Rifts and shifts and Marx -- Getting to the root of environmental crises

http://www.deviantart.com/print/1778668/?utm_source=deviantart&utm_medium=deviationpage&utm_campaign=buyprintbottom

By Brett Clark and Richard York

[This article, which first appeared in the November 2008 issue of Monthly Review, has been posted at Links International Journal of Socialist Renewal with permission.]

Humans depend on functioning ecosystems to sustain themselves and their actions affect those same ecosystems. As a result, there is a necessary “metabolic interaction” between humans and the earth, which influences both natural and social history. Increasingly, the state of nature is being defined by the operations of the capitalist system, as anthropogenic forces are altering the global environment on a scale that is unprecedented.

John Bellamy Foster: Ecology and the transition from capitalism to socialism

Walk Against Warming, Sydney, 2006.
Photo by Alex Bainbridge/Green Left Weekly

By John Bellamy Foster

[This article, which first appeared in the November 2008 issue of Monthly Review, is a revised version of a keynote address delivered at the “Climate Change, Social Change” conference, Sydney, Australia, April 12, 2008, organised by Green Left Weekly. It is posted at Links International Journal of Socialist Renewal with the author's permission. Watch and listen to Bellamy Foster's presentation HERE. For more articles on Marxism and the ecology, click HERE.]

Sustainable capitalism?

By David Travis

September 9, 2008 -- On the fringe of the green movement, one always hears the following phrases coming from the mainstream with great regularity: "green capitalism", "sustainable capitalism", "social entrepreneurs", "green entrepreneurs", etc. None of these terms tend to mean anything specific, and no one who uses them is in a great hurry to spell out, for example, how a green entrepreneur is different in any fundamental way from some other kind of entrepreneur, or how capitalism could be driven toward sustainability rather than profit. So you can imagine my pleasure at meeting the author of a book called Sustainable Capitalism: A Matter of Common Sense.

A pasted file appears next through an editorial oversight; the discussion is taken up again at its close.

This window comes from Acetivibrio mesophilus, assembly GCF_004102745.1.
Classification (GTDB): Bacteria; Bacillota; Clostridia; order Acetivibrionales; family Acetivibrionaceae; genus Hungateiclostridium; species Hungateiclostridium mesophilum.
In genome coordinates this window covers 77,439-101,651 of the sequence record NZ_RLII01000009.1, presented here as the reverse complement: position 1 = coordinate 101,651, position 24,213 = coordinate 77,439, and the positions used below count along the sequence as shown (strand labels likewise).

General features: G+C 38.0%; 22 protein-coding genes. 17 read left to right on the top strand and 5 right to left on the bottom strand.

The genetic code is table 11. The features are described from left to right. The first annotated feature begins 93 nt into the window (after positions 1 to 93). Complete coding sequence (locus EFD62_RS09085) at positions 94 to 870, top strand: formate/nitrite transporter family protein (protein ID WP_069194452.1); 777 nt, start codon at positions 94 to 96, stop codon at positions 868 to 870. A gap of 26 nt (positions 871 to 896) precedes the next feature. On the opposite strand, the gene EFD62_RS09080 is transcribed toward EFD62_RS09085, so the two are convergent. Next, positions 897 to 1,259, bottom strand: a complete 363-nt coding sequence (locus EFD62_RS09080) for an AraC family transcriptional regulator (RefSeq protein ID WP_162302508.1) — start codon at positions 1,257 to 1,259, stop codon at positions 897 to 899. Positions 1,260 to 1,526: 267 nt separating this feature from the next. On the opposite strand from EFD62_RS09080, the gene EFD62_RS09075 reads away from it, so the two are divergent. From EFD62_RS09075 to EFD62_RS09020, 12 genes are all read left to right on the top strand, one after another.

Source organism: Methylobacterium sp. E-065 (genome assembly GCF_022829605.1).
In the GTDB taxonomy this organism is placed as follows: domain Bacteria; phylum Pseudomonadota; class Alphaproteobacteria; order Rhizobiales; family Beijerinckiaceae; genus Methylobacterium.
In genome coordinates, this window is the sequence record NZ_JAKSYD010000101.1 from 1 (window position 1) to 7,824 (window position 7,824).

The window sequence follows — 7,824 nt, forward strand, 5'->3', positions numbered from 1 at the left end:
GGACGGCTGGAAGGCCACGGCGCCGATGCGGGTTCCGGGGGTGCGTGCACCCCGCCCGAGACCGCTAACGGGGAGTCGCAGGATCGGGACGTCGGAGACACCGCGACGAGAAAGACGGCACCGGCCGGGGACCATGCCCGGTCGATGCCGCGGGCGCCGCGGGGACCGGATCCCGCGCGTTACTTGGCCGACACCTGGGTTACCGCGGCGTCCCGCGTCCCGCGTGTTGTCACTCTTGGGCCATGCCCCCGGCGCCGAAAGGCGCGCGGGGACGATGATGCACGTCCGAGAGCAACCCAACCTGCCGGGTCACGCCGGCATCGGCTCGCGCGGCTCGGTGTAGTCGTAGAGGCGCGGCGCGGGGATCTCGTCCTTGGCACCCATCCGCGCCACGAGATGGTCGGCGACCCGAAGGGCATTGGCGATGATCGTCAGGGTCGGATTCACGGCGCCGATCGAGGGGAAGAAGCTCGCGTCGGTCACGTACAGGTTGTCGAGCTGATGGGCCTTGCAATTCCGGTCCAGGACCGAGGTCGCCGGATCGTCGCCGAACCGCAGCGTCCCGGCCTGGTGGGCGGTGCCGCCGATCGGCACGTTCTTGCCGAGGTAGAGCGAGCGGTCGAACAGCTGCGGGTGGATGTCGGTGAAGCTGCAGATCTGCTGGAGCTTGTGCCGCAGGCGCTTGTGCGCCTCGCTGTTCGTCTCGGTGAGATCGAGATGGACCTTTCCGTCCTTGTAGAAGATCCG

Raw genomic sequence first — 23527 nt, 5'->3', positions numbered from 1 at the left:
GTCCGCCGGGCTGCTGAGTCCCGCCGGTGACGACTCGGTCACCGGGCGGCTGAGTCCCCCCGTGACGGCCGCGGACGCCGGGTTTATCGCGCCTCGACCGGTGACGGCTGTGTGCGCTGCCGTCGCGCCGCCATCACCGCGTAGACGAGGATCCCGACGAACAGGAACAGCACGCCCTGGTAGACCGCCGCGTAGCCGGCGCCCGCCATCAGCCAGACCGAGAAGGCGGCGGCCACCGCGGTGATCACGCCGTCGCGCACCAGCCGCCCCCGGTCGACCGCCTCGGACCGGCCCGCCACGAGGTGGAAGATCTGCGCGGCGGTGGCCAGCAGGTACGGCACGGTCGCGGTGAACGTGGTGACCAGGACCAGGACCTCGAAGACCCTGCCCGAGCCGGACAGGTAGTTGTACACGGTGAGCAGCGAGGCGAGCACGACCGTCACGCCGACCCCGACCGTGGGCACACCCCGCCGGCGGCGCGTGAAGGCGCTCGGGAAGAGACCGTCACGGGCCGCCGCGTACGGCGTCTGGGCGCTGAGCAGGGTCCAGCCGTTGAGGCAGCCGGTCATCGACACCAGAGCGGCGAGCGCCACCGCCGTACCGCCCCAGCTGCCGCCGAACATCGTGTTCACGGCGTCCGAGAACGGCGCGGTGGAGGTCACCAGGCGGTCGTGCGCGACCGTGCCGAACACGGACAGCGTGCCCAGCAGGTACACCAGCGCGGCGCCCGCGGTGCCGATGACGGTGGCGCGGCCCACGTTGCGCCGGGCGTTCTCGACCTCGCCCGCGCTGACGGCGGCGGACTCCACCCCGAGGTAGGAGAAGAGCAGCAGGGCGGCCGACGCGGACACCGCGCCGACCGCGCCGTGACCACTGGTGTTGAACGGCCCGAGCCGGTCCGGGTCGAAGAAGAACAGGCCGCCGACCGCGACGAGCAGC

Slideshow: Ecology against capitalism

Capitalism and the oceanic crisis: Turning the seas into a watery grave

By Brett Clark and Rebecca Clausen

The world ocean covers approximately 70 per cent of the Earth. It has been an integral part of human history, providing food and ecological services. Yet conservation efforts and concerns with environmental degradation have mostly focused on terrestrial issues. Marine scientists and oceanographers have recently made remarkable discoveries in regard to the intricacies of marine food webs and the richness of oceanic biodiversity. However, the excitement over these discoveries is dampened due to an awareness of the rapidly accelerating threat to the biological integrity of marine ecosystems.[1]

At the start of the twenty-first century marine scientists focused on the rapid depletion of marine fish, revealing that 75 per cent of major fisheries are fully exploited, overexploited or depleted. It is estimated “that the global ocean has lost more than 90% of large predatory fishes”. The depletion of ocean fish stock due to overfishing has disrupted metabolic relations within the oceanic ecosystem at multiple trophic and spatial scales.[2]

If socialism fails: the spectre of 21st century barbarism

By Ian Angus

July 27, 2008 -- From the first day it appeared online, Climate and Capitalism’s masthead has carried the slogan “Ecosocialism or Barbarism: there is no third way.” We’ve been quite clear that ecosocialism is not a new theory or brand of socialism — it is socialism with Marx’s important insights on ecology restored, socialism committed to the fight against ecological destruction. But why do we say that the alternative to ecosocialism is barbarism?

Marxists have used the word “barbarism” in various ways, but most often to describe actions or social conditions that are grossly inhumane, brutal, and violent. It is not a word we use lightly, because it implies not just bad behaviour but violations of the most important norms of human solidarity and civilised life. [1]

The slogan “Socialism or Barbarism” originated with the great German revolutionary socialist leader Rosa Luxemburg, who repeatedly raised it during World War I. It was a profound concept, one that has become ever more relevant as the years have passed.